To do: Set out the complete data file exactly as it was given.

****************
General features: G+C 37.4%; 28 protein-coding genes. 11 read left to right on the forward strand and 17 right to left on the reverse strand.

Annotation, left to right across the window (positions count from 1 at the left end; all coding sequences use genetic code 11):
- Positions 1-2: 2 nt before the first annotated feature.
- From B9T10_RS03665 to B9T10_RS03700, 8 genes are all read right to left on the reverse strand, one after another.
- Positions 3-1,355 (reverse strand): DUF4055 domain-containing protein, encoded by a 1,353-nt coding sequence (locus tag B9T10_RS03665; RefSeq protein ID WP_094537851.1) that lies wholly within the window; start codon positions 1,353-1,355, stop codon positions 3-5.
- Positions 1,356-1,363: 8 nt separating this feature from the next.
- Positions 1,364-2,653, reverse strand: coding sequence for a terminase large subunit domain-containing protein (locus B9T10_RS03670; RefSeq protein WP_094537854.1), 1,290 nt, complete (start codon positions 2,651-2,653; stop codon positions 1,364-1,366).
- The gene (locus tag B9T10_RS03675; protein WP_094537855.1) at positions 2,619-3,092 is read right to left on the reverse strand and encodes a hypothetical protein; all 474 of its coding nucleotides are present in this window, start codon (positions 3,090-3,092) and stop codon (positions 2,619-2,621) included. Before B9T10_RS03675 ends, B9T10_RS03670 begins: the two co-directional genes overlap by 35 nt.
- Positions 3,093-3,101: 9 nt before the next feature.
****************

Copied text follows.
General features: G+C 37.4%; 28 protein-coding genes. 11 read left to right on the forward strand and 17 right to left on the reverse strand.

Annotation, left to right across the window (positions count from 1 at the left end; all coding sequences use genetic code 11):
- Positions 1-2: 2 nt before the first annotated feature.
- From B9T10_RS03665 to B9T10_RS03700, 8 genes are all read right to left on the reverse strand, one after another.
- Positions 3-1,355 (reverse strand): DUF4055 domain-containing protein, encoded by a 1,353-nt coding sequence (locus tag B9T10_RS03665; RefSeq protein ID WP_094537851.1) that lies wholly within the window; start codon positions 1,353-1,355, stop codon positions 3-5.
- Positions 1,356-1,363: 8 nt separating this feature from the next.
- Positions 1,364-2,653, reverse strand: coding sequence for a terminase large subunit domain-containing protein (locus B9T10_RS03670; RefSeq protein WP_094537854.1), 1,290 nt, complete (start codon positions 2,651-2,653; stop codon positions 1,364-1,366).
- The gene (locus tag B9T10_RS03675; protein WP_094537855.1) at positions 2,619-3,092 is read right to left on the reverse strand and encodes a hypothetical protein; all 474 of its coding nucleotides are present in this window, start codon (positions 3,090-3,092) and stop codon (positions 2,619-2,621) included. Before B9T10_RS03675 ends, B9T10_RS03670 begins: the two co-directional genes overlap by 35 nt.
- Positions 3,093-3,101: 9 nt before the next feature.